Indiana Gov. Mitch Daniels may have decided against a run for president, but his supporters are determined to make sure that his message continues to play a role in the race.
If Daniels entered the race for the White House, the ardent budget hawk would have made the threat America’s national debt poses to the country his defining issue. In order to keep that issue at the forefront of the national debate, Students for Daniels has renamed itself Students for Solvency, and plans to repurpose its infrastructure to lobby Congress and presidential candidates.
“This is the issue that speaks to our generation,” said Michael Knowles, a rising senior at Yale who founded the group with Max Eden, who graduated from Yale in May.
The original purpose of the group was to encourage a run by Daniels and to promote awareness of the governor and his issues. But when Daniels announced in May that he would not run, the group, Knowles said, “was left with the question of what to do.”
Before he made his decision, the governor “had some pretty wise words for us,” Knowles said. “This is about a cause and not a candidate,” Daniels told Knowles, adding, “you have to keep going if I choose not to.”
That is exactly what the group has decided to do. The organization already had an infrastructure of 68 chapters on campuses across the country, and had been getting a fair amount of media attention. Loathe to squander all that, they decided that rather than immediately endorse another candidate, as some members wanted, they would become an issues PAC focusing on the national debt.
“We don’t want to lose this momentum and influence that we have too soon,” said Knowles.
There doesn’t seem to be much danger of that. “Right after Mitch said he wasn’t going to run, Max and I had emails from the remaining campaigns asking for endorsements,” said Knowles.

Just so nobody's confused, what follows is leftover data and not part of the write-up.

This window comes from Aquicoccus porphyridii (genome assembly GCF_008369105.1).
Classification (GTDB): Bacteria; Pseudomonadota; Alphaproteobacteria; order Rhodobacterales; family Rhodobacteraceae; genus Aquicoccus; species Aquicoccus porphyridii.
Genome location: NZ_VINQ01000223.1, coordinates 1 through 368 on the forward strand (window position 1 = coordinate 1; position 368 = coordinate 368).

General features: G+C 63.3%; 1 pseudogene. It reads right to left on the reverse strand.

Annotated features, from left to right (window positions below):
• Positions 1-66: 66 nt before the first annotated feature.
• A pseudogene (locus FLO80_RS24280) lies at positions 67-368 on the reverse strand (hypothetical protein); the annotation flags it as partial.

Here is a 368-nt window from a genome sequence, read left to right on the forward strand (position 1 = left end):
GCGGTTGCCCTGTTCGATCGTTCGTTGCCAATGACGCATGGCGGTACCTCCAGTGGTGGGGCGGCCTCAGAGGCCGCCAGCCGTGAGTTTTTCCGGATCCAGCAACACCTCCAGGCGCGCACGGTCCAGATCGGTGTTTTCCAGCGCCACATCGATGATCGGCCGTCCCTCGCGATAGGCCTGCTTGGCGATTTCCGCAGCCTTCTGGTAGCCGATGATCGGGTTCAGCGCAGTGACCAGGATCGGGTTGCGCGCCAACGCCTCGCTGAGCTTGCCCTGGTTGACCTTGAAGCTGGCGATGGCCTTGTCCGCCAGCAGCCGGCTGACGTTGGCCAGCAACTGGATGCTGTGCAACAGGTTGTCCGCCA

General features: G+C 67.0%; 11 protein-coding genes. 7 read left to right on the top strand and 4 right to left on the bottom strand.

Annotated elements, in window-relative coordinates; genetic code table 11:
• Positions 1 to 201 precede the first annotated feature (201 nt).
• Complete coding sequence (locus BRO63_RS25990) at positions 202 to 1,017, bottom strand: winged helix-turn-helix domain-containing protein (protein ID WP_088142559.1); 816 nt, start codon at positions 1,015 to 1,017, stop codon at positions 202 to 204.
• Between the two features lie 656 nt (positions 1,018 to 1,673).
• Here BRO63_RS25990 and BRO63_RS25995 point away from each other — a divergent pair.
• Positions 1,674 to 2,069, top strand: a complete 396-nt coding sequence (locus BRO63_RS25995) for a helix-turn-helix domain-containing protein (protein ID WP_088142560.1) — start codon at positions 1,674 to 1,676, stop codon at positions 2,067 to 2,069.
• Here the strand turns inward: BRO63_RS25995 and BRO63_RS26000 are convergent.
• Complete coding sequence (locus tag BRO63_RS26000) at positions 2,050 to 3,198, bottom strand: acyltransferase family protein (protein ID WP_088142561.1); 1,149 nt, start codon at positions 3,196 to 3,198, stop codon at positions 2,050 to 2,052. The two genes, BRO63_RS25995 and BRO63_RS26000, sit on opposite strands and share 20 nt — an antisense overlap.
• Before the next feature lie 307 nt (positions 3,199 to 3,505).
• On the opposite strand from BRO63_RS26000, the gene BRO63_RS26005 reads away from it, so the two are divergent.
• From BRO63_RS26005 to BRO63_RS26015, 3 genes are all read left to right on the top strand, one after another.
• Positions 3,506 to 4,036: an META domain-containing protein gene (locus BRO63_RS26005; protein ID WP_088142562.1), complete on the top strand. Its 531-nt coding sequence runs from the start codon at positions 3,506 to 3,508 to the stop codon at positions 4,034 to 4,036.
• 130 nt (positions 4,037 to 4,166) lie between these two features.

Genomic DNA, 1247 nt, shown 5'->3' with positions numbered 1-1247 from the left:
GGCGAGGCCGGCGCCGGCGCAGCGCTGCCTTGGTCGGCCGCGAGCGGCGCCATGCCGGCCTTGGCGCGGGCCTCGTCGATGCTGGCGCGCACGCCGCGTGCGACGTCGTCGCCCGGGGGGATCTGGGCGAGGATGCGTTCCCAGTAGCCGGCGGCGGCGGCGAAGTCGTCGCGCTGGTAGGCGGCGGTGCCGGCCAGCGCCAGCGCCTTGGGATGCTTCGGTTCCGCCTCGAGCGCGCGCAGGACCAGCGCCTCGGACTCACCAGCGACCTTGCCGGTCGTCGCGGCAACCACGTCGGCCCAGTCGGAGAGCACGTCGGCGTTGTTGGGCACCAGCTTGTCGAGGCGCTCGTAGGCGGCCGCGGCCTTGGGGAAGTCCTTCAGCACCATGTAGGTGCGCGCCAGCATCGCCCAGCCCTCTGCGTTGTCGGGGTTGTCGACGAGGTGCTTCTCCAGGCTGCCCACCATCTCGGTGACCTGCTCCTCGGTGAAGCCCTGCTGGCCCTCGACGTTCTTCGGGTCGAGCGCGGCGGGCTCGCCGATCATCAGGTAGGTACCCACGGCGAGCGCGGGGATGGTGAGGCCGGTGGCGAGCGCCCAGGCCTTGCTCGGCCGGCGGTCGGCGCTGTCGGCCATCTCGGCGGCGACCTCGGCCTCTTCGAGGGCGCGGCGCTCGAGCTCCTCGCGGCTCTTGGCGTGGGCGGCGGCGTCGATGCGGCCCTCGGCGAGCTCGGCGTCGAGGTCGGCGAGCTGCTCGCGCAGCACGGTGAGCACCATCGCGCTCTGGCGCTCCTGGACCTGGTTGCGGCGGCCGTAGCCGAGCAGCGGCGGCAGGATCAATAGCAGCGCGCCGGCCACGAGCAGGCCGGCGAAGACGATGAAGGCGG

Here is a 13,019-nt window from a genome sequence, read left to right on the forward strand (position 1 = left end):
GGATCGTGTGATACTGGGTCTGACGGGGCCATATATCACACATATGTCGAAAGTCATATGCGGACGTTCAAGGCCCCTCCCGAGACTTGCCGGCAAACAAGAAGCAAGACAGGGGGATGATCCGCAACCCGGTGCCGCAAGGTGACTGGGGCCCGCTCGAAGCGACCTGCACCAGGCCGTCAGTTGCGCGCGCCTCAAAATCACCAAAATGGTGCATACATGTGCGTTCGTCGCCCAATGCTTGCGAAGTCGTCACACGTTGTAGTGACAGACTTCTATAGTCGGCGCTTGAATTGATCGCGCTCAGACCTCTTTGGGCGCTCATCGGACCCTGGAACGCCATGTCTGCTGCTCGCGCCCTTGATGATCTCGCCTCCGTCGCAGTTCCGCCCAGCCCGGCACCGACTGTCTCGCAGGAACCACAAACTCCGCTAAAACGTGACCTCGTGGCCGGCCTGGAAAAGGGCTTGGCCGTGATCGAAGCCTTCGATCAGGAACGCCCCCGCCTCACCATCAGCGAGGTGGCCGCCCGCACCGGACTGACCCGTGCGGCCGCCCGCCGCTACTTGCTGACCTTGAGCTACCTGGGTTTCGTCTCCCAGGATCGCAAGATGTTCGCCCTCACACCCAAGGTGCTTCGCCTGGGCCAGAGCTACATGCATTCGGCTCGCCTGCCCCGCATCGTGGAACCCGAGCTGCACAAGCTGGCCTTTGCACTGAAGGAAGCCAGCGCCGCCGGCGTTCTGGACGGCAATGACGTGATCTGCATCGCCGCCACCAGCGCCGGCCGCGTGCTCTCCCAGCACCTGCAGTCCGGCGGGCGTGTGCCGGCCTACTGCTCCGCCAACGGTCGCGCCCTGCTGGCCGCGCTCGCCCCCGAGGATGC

Most recently, he said, they spoke with former Utah Gov. Jon Huntsman. They’ve also spoken to former Massachusetts Gov. Mitt Romney’s campaign and former Minnesota Gov. Tim Pawlenty. Knowles said they were still talking to the various campaigns, and that they were “keeping a very open mind.”
“We might endorse nobody, we might endorse somebody,” he said.
But, he said, they have been encouraged by how so many of the other candidates “have come out and said, ‘we’re sorry that Mitch is gone. We want to pick up the mantle where he left off.’”
Knowles said an endorsement would happen “if one of those candidates is willing to make that issue one of their priorities and give our generation a say in the campaign.”
Though they haven’t decided on who they would endorse, there are some candidates they are fairly certain they would not endorse: former Alaska Gov. Sarah Palin and former House Speaker Newt Gingrich. Palin resigning as governor before her term had ended removed her from serious consideration. Gingrich’s poor fiscal record did the same for him, Knowles said.
“I don’t think there’s going to be another Mitch Daniels that comes to us,” Knowles said. But, he added, “we live in reality. We need a real candidate to push this issue.”